Why Catholic unionists still won't vote for DUP
"It's all good," Fr Eugene O'Neill told me. He was talking about the reaction to his comments on the BBC and in the News Letter that Catholics should - and would - reconsider support for nationalism.
The Republic, he suggested, was becoming "a cold house for Catholics", while in the UK religion was being supported by ministers like Baroness Warsi, a Muslim.
"Elderly priests, some in their seventies, who I would have thought of as of nationalist, have been ringing me and saying 'You know, I think that, too'. No parishioners have made negative comments," Fr O'Neill said.
He is no middle-class dilettante - he has an interesting background. He is currently a curate in St Mary's on the Hill in Glengormley, a parish on the fringes of north Belfast, where many older parishioners will have suffered from sectarian violence or intimidation.
Before that, he ministered at the Church of Our Lady in Ballymena's Harryville estate until 2003, a period when angry Protestant and loyalist mobs had to be held back by police from the church doors.
His grandfather was a member of the old IRA, who fought in the Irish War of Independence and his grandmother drew a state IRA pension as a result.
Fr O'Neill is an unlikely convert to unionism. But then he isn't - not yet anyway.
He has, he told me, got to the point where he no longer considers himself a nationalist, but that is as far as it goes.
Opinion polls would suggest that most local Catholics, who feel comfortable in the UK, don't support unionist parties. So the DUP and UUP should not count their chickens yet.
Flag-waving loyalism put some off, but royalism is not always the problem.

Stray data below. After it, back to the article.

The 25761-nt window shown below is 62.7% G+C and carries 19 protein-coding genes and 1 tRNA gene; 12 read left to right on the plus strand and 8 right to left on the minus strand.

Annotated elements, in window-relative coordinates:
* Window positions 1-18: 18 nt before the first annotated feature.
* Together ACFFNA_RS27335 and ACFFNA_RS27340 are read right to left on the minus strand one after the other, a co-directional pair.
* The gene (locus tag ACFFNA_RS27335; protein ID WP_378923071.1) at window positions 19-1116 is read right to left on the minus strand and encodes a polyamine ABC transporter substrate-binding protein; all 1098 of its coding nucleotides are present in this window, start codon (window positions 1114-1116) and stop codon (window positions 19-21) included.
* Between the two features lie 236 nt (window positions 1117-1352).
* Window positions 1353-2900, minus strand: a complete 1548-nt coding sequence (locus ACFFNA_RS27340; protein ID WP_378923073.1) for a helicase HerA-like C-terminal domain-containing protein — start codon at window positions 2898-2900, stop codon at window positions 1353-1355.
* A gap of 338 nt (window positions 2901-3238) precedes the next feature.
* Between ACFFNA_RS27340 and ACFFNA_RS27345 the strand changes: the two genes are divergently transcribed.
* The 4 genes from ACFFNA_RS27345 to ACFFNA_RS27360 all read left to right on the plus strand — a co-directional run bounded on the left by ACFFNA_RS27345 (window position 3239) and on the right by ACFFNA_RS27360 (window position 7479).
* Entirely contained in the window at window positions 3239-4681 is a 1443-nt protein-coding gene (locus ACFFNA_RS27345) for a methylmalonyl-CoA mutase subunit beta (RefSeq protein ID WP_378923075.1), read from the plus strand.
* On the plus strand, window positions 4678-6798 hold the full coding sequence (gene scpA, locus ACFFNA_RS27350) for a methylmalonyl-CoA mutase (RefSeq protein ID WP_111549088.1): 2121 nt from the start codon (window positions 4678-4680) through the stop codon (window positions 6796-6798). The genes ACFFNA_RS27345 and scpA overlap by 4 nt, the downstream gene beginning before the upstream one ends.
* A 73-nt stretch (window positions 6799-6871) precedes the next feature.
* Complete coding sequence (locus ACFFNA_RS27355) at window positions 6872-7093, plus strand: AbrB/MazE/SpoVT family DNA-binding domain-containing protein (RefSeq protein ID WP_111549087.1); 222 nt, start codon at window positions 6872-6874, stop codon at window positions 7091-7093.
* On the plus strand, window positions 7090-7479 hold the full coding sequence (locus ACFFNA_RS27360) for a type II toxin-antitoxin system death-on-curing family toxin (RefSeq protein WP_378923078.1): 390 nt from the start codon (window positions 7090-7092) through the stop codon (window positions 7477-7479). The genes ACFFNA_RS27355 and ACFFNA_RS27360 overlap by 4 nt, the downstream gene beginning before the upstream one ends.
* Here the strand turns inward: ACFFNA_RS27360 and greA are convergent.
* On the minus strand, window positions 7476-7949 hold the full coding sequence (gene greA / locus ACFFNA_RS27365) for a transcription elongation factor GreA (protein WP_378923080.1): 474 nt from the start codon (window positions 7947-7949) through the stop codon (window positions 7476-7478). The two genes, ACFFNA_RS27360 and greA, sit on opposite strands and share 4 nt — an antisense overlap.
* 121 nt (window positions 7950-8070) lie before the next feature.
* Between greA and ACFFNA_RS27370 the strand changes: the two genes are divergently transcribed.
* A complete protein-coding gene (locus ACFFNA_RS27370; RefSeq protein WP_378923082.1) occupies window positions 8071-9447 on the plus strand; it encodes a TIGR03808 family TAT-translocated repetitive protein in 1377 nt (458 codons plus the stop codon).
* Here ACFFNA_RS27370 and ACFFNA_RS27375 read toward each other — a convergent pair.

Fr O'Neill started this debate with a Thought for the Day broadcast, in which he praised the Queen, portraying her as a model parent and grandmother, who was to be admired.
The feedback was positive, so he used his next Thought for the Day to question support for nationalism.
He contrasted the Irish government's decision to shut its embassy in the Vatican with the strong links the British government had built before and after Pope Benedict's visit there.
He has been publicly supported by Michael Kelly, the Northern Ireland-born deputy editor of the Irish Catholic.
So why aren't all these guys voting DUP, as Peter Robinson recommends? For one thing, there have always been people who thought like this, but they tend to want a recognition of Irish identity. A formative moment for Fr O'Neill was the statement by Francis Campbell, the Newry-born former British ambassador to the Vatican, that he wanted to be both British and Irish.
Many pro-Union Catholics give nationalist parties - not unionist ones - most credit for making this a fairer society.
The UK may be okay, but political unionism still bears watching.
Both Sinn Fein and the SDLP are well plugged into these shifting opinions. That is what lies behind their recent openness to things like Royal meetings.
Unionist parties will have to make big changes to woo these voters away from the parties they currently support, but the opportunity is undeniably there.